What can PSOs do to promote legal reforms in places in which the legal frameworks are obstacles to the development of philanthropy ecosystems?

Neither donors nor civil society organizations can act alone when they face legal constraints and see the need to advocate for legal changes. PSOs have a fundamental role in providing data, arguments, and awareness before policymakers. Collaboration between PSO and academic centers can be a fundamental key to provide international compared analysis and evidence-based proposals for good public policy for the sector.

Finally, to finish on a reflective note, what’s your take on this: Do legal frameworks mold philanthropic cultures, or do philanthropic cultures mold legal frameworks?

Based on what you can see in every society, the concern for the wellbeing of your community can be found in every place. Is part of the human spirit and key to building up social cohesion. Legal framework can facilitate or hinder philanthropic practice, but the passion and interest that move donors to give to public good are more profound than the legal constraints or incentives.

This article is part of the #LiftUpPhilanthropy Series, bringing together reflections and thought leadership from leaders across the philanthropy sector on how the sector can build itself for the future.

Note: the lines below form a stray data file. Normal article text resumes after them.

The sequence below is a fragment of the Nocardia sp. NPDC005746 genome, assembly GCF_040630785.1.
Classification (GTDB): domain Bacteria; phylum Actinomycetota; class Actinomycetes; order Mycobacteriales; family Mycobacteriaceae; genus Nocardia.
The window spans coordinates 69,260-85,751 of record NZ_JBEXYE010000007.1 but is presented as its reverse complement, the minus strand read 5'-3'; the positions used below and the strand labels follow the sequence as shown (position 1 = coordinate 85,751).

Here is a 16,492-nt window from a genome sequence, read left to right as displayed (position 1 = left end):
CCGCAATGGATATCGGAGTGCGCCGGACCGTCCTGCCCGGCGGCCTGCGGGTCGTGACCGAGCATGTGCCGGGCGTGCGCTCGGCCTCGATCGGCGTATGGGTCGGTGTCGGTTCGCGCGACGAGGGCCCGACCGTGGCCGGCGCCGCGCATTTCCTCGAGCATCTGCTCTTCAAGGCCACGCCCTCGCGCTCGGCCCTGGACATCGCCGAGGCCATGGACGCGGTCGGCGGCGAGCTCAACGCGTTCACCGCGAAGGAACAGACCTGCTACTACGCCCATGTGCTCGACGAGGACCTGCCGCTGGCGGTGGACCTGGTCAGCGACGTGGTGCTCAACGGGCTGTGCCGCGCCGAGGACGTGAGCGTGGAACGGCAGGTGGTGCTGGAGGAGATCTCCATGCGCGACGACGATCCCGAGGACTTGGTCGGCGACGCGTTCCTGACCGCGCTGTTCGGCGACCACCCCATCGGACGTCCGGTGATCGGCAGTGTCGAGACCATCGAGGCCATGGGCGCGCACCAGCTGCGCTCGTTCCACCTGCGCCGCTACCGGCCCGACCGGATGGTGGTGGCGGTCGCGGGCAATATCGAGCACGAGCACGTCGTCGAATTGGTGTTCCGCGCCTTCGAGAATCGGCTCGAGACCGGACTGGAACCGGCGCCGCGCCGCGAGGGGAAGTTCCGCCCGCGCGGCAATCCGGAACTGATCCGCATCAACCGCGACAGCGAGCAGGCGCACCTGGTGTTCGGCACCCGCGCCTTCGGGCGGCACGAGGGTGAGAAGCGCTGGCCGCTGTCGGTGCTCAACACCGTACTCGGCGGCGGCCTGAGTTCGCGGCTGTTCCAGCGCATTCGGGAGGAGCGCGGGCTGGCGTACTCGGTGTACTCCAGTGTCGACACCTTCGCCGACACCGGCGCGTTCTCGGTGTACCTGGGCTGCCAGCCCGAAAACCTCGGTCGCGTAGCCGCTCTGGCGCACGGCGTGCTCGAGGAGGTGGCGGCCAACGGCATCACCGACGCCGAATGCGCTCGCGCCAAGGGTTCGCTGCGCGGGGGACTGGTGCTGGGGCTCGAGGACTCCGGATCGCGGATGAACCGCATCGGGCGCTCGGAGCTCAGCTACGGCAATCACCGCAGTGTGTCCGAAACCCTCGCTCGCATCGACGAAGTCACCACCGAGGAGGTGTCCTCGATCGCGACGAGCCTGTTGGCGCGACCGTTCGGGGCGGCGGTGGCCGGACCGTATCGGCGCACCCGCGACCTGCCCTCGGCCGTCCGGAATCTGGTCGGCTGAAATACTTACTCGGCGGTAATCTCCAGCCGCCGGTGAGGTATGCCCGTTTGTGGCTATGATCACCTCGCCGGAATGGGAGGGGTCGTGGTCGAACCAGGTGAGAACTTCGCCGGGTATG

Untitled design (7)

 

Magdalena Aninat, Founding Director, Center for Philanthropy and Social Investments (CEFIS) at Adolfo Ibáñez University’s School of Government.

Leave a Reply

Fill in your details below or click an icon to log in:

WordPress.com Logo

You are commenting using your WordPress.com account. Log Out /  Change )

Google photo

You are commenting using your Google account. Log Out /  Change )

Twitter picture

You are commenting using your Twitter account. Log Out /  Change )

Facebook photo

You are commenting using your Facebook account. Log Out /  Change )

Connecting to %s

This site uses Akismet to reduce spam. Learn how your comment data is processed.